How much effort do we give to obedience to God, in coming to Sabbath services to genuinely worship Him from the heart? How often do we miss services?

I Corinthians 9:25-27 And everyone who competes for the prize is temperate in all things. Now they do it to obtain a perishable crown, but we for an imperishable crown. Therefore I run thus: not with uncertainty. Thus I fight: not as one who beats the air. But I discipline my body and bring it into subjection, lest, when I have preached to others, I myself should become disqualified.

We can be transformed by training like an athlete for the prize; practice self-discipline; repent; fast; in humility prefer others; pray constantly. But with no outside pressure to follow this rigorous path, we can find ourselves distracted by dozens of other things. We all suffer from this.

A major difference between worldly martyrs and true Christian martyrs is that Christian martyrs lose their lives for the sake of God's truth, for God's way of life—a way of life that glorifies God—a way of life that prepares us for the kingdom of God.

Martyrs for Christ have a special place in Christ, because it is the ultimate evidence of their love for Christ. These martyrs are highlighted in the book of Revelation, where their sacrificial witness receives special honor.

Revelation 12:10-11 Then I heard a loud voice saying in heaven, "Now salvation, and strength, and the kingdom of our God, and the power of His Christ have come, for the accuser of our brethren, who accused them before our God day and night, has been cast down. And they overcame him by the blood of the Lamb and by the word of their testimony, and they did not love their lives to the death.

Verse 11 is both a statement and an appeal. It announces that the followers of the Lamb also become victors over the dragon because they participate in the blood of the Lamb, the weapon that defeated Satan, and because they have confirmed their loyalty to the Lamb by their witness—even to death.

Rather than signaling the triumph of Satan, the blood of the martyrs shows instead that they have gained the victory over the dragon by their acceptance of Jesus and their obedient suffering with Him.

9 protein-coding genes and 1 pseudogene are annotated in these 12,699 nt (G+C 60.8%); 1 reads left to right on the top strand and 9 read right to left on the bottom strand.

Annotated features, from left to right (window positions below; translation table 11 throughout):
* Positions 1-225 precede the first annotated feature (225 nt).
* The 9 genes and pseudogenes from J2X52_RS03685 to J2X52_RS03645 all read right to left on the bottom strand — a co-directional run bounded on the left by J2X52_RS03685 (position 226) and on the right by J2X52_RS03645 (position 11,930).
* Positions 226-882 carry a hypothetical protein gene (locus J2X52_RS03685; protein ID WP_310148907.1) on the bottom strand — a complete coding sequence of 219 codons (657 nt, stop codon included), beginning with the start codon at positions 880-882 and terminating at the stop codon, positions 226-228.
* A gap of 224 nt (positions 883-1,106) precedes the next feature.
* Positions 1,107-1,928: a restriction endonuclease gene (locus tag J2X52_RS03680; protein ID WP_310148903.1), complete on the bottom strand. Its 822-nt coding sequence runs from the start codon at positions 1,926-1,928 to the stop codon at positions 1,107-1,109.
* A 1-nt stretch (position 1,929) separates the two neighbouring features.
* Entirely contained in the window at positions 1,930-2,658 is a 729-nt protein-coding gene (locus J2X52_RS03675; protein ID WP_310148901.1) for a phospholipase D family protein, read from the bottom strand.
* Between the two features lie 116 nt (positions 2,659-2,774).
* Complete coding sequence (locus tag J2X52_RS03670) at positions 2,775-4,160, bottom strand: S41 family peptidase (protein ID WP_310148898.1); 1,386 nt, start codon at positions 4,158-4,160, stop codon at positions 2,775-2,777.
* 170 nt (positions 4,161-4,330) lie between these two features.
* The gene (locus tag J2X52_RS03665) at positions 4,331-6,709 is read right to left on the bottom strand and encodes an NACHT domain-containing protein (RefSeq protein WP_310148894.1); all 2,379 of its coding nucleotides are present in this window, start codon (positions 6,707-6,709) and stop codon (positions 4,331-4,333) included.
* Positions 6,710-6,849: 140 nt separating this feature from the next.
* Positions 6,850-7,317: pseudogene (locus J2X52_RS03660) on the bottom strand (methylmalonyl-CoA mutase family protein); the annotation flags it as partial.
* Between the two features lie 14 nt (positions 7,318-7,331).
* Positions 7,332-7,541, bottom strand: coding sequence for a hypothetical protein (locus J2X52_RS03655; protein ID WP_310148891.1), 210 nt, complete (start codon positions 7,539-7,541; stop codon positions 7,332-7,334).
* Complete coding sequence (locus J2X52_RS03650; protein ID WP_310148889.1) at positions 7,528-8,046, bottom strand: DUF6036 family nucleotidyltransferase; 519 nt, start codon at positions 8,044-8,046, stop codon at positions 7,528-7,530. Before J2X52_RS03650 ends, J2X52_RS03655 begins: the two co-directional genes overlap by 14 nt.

Verses 12 and 17 of Revelation 12 lead to the conclusion that only some of the martyrs are in view. This hymn of victory also becomes an appeal to the rest of the saints to do likewise and confirm their testimony to Christ even if doing so means death.

Christian martyrdom is a positive experience for the true Christian. The faith required of the true Christian martyr is manifested in a very open way, unlike any other experience. What a wonderful example to others in God's church. What a fantastic witness to the world of the glory of God. The reason true Christian martyrs are actually blessed in their physical end is because they are spiritual conquerors and cannot be separated from their God!

Romans 8:31-39 What then shall we say to these things? If God is for us, who can be against us? He who did not spare His own Son, but delivered Him up for us all, how shall He not with Him also freely give us all things? Who shall bring a charge against God's elect? It is God who justifies. Who is he who condemns? It is Christ who died, and furthermore is also risen, who is even at the right hand of God, who also makes intercession for us. Who shall separate us from the love of Christ? Shall tribulation, or distress, or persecution, or famine, or nakedness, or peril, or sword? As it is written: "For Your sake we are killed all day long; we are accounted as sheep for the slaughter." Yet in all these things we are more than conquerors through Him who loved us. For I am persuaded that neither death nor life, nor angels nor principalities nor powers, nor things present nor things to come, nor height nor depth, nor any other created thing, shall be able to separate us from the love of God which is in Christ Jesus our Lord.

As we prepare for and approach this Passover, we can remember that Jesus Christ is the epitome of the righteous and true martyr. That we should live our lives in a way that imitates Him so that we too can glorify God.